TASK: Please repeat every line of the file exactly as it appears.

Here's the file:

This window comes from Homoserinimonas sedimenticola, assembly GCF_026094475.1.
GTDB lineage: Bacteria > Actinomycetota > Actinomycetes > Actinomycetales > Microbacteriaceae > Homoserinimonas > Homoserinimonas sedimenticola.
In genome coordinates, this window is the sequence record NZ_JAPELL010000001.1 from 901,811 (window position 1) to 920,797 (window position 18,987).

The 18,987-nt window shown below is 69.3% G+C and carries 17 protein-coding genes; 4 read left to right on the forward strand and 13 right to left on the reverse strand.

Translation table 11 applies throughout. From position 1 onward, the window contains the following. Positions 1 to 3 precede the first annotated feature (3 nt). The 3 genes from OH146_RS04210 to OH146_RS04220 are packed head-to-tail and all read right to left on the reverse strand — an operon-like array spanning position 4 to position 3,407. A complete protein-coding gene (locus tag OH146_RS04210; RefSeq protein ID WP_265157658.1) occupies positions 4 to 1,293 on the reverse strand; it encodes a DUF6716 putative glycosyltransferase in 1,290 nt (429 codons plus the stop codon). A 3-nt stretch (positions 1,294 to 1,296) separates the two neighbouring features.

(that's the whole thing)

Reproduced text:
This window comes from Homoserinimonas sedimenticola, assembly GCF_026094475.1.
GTDB lineage: Bacteria > Actinomycetota > Actinomycetes > Actinomycetales > Microbacteriaceae > Homoserinimonas > Homoserinimonas sedimenticola.
In genome coordinates, this window is the sequence record NZ_JAPELL010000001.1 from 901,811 (window position 1) to 920,797 (window position 18,987).

The 18,987-nt window shown below is 69.3% G+C and carries 17 protein-coding genes; 4 read left to right on the forward strand and 13 right to left on the reverse strand.

Translation table 11 applies throughout. From position 1 onward, the window contains the following. Positions 1 to 3 precede the first annotated feature (3 nt). The 3 genes from OH146_RS04210 to OH146_RS04220 are packed head-to-tail and all read right to left on the reverse strand — an operon-like array spanning position 4 to position 3,407. A complete protein-coding gene (locus tag OH146_RS04210; RefSeq protein ID WP_265157658.1) occupies positions 4 to 1,293 on the reverse strand; it encodes a DUF6716 putative glycosyltransferase in 1,290 nt (429 codons plus the stop codon). A 3-nt stretch (positions 1,294 to 1,296) separates the two neighbouring features.